Anyone whose binding hardware has ever gone slack mid-shralp understands the value of a part-specific multitool in the backcountry. Spark’s splitboard tool is, unsurprisingly, oriented toward its own line of bindings, but if that’s what you ride, this is the tool you need. There are exactly six heads, corresponding to the six bolts and screws used in Spark’s binding and puck-mount assemblies—all combined into a sturdy block no larger than a pad of Post-it Notes. Slide the drawer out of the housing, fold the tool you need forward, and then slide it back in. The shape seems weird until you realize it provides the leverage necessary to muscle a stubborn hex bolt into compliance—a design asset other pocket MacGyvers could benefit from. It has saved my ass everywhere from an icy exposed face deep in the San Juans to the parking lot of the humble local skin track. It’s the first thing I make sure is in my pack and the last thing you’ll pry from my cold, dead hands. —Sean Cooper, copy chief

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gear
(Cotopaxi)

Cotopaxi Libre Sweater ($100)

As I write this paragraph, I’m sitting here in my Outside office wearing the Cotopaxi Libre sweater. I also wore it this morning on my bike commute to work and as a midlayer on the skin track last weekend. I’ll probably be wearing it on the plane tomorrow when I fly to Denver for the SIA trade show. It’s my favorite winter layer because it marries design and materials so well. The llama wool is warm, breathes, and wicks sweat as well as any material out there. But Cotopaxi made this sweater better than the rest with a couple smart tweaks. My favorite feature: the perforated back. Small holes knit into the fabric allows the Libre to dump extra heat so I’m not sopping wet when I ride into work or summit the ski area. The cuffs and hem have the perfect amount of stretch so they stay put under a shell but look great over a button-down shirt. And like everything Cotopaxi makes, the colors are beautiful. I currently have one model but can’t wait to get my hands on the rest when they drop in the spring. —Jakob Schiller, associate editor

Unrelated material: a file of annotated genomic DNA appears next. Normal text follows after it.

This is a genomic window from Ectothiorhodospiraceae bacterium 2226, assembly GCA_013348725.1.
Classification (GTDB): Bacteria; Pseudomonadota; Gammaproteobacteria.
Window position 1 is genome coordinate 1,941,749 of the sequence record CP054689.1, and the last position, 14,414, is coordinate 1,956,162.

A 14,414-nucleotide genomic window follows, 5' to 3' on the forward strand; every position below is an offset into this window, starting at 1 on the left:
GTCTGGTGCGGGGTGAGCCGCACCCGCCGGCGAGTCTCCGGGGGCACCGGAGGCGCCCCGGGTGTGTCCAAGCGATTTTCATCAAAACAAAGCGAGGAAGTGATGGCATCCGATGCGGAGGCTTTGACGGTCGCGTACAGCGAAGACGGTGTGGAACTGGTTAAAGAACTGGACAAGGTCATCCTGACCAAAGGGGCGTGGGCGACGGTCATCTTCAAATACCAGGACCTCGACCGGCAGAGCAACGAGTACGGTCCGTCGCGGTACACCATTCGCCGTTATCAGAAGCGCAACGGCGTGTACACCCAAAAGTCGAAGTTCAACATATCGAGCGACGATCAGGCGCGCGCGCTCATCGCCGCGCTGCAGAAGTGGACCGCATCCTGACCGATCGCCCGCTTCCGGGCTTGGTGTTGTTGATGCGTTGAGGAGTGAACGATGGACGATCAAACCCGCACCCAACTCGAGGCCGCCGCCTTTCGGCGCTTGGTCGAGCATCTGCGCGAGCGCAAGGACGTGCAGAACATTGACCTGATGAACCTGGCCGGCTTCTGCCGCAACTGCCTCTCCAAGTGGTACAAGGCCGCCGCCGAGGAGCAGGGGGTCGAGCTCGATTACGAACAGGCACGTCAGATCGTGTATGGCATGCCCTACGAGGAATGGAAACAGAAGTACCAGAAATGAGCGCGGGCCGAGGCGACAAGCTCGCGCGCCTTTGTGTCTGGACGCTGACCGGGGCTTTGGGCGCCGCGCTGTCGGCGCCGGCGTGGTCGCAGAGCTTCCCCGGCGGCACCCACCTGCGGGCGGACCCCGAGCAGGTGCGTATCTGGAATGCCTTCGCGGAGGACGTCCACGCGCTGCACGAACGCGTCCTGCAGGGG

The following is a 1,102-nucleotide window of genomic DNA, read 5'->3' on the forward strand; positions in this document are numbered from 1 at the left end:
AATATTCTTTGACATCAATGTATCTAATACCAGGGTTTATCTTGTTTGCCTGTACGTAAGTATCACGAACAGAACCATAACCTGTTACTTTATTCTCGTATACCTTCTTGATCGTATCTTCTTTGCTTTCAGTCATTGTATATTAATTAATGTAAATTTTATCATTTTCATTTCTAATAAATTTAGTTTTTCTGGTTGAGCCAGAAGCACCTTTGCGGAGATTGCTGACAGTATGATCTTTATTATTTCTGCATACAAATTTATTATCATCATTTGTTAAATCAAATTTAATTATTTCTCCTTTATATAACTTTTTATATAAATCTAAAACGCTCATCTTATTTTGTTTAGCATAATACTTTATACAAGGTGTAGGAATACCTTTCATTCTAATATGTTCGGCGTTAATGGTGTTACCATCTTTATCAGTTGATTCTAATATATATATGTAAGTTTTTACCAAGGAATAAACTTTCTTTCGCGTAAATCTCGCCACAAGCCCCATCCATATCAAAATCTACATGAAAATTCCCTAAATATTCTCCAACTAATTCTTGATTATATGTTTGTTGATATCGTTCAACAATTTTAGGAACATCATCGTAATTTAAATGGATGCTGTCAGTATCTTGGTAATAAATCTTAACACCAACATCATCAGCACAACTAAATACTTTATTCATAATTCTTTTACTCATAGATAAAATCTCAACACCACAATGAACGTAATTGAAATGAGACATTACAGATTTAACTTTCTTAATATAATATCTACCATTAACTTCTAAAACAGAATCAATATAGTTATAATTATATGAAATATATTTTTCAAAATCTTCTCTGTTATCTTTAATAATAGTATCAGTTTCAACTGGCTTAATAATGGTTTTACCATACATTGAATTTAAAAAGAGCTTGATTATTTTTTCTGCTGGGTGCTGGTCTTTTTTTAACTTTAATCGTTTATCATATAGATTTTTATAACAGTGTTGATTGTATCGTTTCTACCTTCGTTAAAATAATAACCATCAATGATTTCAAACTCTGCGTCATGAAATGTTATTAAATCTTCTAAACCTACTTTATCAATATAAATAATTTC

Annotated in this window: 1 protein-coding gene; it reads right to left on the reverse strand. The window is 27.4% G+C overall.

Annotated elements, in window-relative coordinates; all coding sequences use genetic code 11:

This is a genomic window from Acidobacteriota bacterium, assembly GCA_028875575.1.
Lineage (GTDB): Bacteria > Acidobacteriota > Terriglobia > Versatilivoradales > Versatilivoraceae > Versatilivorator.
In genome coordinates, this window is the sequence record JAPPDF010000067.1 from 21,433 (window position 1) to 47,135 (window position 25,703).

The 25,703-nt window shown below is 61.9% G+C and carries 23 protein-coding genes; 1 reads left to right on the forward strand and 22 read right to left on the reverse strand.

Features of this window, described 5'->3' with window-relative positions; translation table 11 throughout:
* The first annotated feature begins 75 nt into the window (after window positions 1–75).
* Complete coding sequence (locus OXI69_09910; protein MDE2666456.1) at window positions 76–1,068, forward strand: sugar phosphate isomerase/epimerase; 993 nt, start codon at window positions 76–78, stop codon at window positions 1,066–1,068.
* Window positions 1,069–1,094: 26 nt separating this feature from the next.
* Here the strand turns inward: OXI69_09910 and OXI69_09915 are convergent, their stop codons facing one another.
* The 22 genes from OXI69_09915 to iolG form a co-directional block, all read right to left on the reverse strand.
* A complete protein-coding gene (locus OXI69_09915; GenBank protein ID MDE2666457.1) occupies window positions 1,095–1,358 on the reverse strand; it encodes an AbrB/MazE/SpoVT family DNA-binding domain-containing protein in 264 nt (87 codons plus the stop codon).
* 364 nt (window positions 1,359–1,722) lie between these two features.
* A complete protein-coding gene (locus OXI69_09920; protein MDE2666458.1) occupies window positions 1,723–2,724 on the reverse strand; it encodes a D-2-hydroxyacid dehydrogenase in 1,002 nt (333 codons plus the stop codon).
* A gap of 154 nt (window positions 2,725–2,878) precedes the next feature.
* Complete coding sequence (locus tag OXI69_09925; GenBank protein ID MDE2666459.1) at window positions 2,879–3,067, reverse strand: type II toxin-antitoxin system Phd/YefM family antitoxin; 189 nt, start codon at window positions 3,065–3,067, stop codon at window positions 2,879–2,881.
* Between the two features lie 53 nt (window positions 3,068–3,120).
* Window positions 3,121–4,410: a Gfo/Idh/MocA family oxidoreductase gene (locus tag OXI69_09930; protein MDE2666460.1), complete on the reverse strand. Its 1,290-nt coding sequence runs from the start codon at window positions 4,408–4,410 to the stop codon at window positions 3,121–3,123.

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Kinco Ski Gloves ($20)

I bought my first pair of Kinco gloves when I was 14 because I thought skiers who wore leather gloves looked cool. That and I couldn’t afford a pair Hestras. Many years and many pairs of Hestra gloves later, I still find myself reaching for my Kincos when heading out to skin up the local mountain before work. The reinforced pigskin leather is tough, and the thermal lining is warm enough for most days on the slopes. These gloves are even waterproof when you rub them with Sno-Seal and bake them in the oven. My favorite part is that they’re only $20, so I don’t really mind when I leave them on the top of my car before driving home after a day on the mountain. —Ben Fox, editorial assistant

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Therm-a-Rest Pad ($50)

Our car camping has become pretty cush—we own the Cadillac of sleeping pads, so big and plush that it feels like you’re blissfully adrift on a pool floatie. On a few lazy occasions, we have even toted an entire queen-size air mattress into the tent for a stupidly deluxe night of dispersement camping. But more often than not, we grab our decade-old, patched a thousand times Therm-a-Rest backpacking sleeping pads. They’re just over an inch thick, self-inflating, and pack down to nothing. They’re sturdy and uncomplicated, and I’ve yet to have a bad night on one. —Erin Ladd, marketing manager